This is more than a comment on one man’s popularity, though. It demonstrates a societal shift from politics to personality. Labour understood it with Blair and then started resting on their laurels, presuming they were still in power because the electorate cared about social welfare. The Conservatives have been more savvy recently, but have also been hamstrung by old-style thinking that anyone but media commentators and politicians themselves give a monkey’s about anything as prosaic as political philosophies.

For a few years now we’ve been hearing how David Cameron is a shoe-in for Downing Street and a perfect choice for Tory Grand High Vizier, mainly because he’s ‘nice’. But let’s be honest: how many of us believe that just because he’s ‘nice’ that changes anything about the Conservative Party that we may not have liked? But with Boris it’s a different story. Compared to him, Cameron’s ‘niceness’ is just a charisma-void on a bike. Boris is an original. Boris is a star. Hang his policies (or lack thereof)!

Of course, Red Ken’s defeat had much to do with people being sick of Labour and his foolish decision to rejoin them. One commentator last week said that Livingstone got in as a result of voters wanting to punish New Labour, and he was dumped for exactly the same reason. There’s something in that. And one hopes that while both parties clearly need to take stock again of what the public want from them, Labour will take a different tack.

In a social climate where the environment is on the top of everyone’s agenda, where selfishness is being challenged by the powerful idea of justice, not just for ourselves but for our poor neighbours; in a country where people are increasingly sick of the wealthy and their businesses riding roughshod over the poor and the ordinary; Labour could safely go left again.

And in a culture where celebrity is worshipped , where ideals are considered ‘boring’ and many people have given up their political responsibility, no longer caring about politics, the Conservatives could genuinely go glamorous and win.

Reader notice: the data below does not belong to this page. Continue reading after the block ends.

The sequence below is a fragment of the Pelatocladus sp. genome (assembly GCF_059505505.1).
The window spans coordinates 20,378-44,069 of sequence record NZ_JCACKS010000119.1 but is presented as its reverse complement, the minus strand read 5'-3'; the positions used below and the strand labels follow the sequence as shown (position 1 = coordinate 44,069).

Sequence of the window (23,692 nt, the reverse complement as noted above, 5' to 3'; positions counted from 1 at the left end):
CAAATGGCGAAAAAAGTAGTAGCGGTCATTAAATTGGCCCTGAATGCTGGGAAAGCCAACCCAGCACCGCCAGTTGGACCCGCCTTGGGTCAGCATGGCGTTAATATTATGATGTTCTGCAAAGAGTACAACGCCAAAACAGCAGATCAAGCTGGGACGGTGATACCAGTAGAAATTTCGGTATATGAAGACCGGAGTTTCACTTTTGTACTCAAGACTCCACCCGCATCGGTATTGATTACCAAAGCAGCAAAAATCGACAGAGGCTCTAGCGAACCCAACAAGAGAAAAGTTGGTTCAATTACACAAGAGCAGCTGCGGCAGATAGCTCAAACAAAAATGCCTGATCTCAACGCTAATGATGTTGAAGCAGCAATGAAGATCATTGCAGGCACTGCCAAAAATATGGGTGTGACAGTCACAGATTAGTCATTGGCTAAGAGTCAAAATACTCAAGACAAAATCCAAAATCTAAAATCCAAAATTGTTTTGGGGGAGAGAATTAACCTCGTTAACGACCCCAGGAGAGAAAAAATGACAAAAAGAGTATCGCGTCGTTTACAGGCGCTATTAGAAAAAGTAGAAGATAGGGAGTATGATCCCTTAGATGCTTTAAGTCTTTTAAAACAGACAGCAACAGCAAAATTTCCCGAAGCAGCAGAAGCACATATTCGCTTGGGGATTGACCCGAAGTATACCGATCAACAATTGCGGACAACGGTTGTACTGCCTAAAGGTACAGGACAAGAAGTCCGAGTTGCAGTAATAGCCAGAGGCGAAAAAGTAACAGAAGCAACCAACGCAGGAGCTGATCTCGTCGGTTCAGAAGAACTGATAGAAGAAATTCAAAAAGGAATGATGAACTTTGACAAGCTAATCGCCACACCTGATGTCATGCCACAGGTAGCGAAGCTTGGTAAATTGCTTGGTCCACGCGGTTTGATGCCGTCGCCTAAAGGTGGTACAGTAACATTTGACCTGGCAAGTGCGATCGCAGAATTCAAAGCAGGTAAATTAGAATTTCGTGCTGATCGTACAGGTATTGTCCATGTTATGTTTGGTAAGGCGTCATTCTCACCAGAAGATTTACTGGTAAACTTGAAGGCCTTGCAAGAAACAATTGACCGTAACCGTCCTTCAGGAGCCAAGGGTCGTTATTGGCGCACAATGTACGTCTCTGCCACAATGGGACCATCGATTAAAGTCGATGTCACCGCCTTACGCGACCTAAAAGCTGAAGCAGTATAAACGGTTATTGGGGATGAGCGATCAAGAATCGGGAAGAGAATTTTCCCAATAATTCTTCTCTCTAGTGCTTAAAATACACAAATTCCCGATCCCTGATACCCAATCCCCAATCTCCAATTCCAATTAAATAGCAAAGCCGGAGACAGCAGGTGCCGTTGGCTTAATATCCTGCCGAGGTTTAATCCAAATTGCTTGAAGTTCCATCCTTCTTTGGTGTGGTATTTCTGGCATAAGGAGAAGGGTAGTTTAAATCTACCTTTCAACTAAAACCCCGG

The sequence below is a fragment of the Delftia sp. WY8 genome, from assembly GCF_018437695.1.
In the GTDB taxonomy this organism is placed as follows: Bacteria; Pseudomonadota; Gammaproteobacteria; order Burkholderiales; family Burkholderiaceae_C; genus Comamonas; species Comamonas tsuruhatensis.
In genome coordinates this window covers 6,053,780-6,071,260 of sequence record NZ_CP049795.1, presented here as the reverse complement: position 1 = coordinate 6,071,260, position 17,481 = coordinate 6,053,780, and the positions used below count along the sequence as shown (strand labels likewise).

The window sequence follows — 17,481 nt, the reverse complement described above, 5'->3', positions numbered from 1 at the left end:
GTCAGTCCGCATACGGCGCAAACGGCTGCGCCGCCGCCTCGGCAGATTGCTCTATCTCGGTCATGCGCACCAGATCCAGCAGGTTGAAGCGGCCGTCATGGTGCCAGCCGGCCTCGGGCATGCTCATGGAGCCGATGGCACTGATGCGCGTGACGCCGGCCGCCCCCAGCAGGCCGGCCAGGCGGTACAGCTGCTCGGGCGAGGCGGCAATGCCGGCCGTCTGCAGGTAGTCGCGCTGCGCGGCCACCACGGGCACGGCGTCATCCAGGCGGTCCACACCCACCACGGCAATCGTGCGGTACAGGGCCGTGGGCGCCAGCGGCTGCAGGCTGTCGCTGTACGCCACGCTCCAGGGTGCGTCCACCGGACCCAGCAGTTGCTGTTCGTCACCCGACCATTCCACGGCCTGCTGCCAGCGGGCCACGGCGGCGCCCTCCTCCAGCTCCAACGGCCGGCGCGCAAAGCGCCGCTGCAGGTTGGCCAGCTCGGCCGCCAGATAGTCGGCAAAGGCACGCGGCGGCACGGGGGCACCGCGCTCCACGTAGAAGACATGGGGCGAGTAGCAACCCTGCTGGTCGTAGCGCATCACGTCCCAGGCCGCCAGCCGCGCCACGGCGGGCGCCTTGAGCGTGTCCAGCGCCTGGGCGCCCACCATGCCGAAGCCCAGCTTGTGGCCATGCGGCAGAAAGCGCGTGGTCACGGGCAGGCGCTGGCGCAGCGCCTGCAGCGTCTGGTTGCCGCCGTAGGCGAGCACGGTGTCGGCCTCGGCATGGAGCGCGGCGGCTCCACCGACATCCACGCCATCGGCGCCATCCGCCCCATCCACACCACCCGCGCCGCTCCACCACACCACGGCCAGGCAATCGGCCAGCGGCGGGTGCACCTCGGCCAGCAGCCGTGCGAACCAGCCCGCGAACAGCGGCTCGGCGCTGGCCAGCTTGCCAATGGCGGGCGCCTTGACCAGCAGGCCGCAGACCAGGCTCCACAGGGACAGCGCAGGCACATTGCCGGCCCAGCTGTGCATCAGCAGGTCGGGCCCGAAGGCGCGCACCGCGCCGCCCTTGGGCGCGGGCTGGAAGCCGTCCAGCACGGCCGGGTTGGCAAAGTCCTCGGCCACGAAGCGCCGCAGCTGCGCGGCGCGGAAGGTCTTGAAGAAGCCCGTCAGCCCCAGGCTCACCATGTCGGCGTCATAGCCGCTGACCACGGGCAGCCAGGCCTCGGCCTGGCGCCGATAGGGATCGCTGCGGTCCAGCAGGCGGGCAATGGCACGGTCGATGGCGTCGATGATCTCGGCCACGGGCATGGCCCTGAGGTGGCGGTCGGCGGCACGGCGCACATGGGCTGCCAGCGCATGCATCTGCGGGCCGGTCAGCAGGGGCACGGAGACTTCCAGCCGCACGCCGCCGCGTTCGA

And in the spirit of contemporary politics, both parties could borrow from each other, returning to their political roots and engaging with a dumbed-down celebrity culture.

Think of it: parties actually saying what they mean and being entertaining in the process. Boris and Clarkson vs Mark Steele and Bono. The public’s ever-receding interest in democracy, while ultimately ruinous, could at least prove entertaining.

Gum crime

A bank once had me arrested. I want to admit that up-front, to be honest about potential resentment I might harbour while commenting on banking news. Here’s the sordid story, in all its tabloid glory: Years ago, in South Africa, I thought I was funny and some people disagreed (some things never change). While waiting in a bank, I wrote what I thought was an amusing note on a deposit slip.

My message read thus: ‘I have a gun some gum. It is minty and fresh. Chewy chewy chewy, yum yum yum! Give me all your money.’ I left the note on the writing desk, happy to let my brilliant surrealist joke pass into legend without claiming any glory for myself.

I was, of course, an idiot. South African banks have a similar sense of humour to that of British airports, and the next time I went into the bank I was arrested on charges of attempted armed robbery. And put in the holding cells of Johannesburg’s violent crime police station for three days.

Since then, banks seem to have developed a robust sense of humour. Take last week’s news, for instance. The Office of Fair Trading won a court-case it had brought against Britain’s banks, asserting that the OFT should have the right to adjudicate when customers queried excessive bank charges. That means that over the last few months, while banks have been bombarding us with adverts about how much they love us, all-singing, all-dancing, laugh-out-loud feel-good romps designed to convince us that they care about their customers, they’ve been campaigning against fairness for them. That is hilarious.

Let’s be clear. What banks have been fighting against is not a specific judgement on what they may charge when we ‘dip into the red’. They have been campaigning against such charges even being assessed for fairness. The court battle they lost was trying to prevent the OFT from having any say in the matter.

Now, I’m no financial expert. And far be it from me to cast aspersions on any individual or business’s character. But if a person I’m doing business with seems very keen that independent standards of fairness are never applied to our dealings, I may be disinclined to trust him. If someone campaigns against fairness, the cynical part of me thinks that perhaps they are not keen on fairness. Shocking, I know.

The Bible obviously talks a great deal about unfairness in trade and business, and yet I find Christians I talk to are divided about this issue. While many, like me, think that banks should be forced to be fair, many others believe what one banking industry spokesman said on the BBC’s Moneybox programme on the weekend. When asked whether the penalty charges in question bore much relation to what the infringements by customers cost the banks, he repeatedly replied in terms of the banking industry being a competitive market. Apparently, those charges have less to do with cost and more to do with what the market will bear, what people are willing to pay. In other words, they may be unfair, but that’s just business.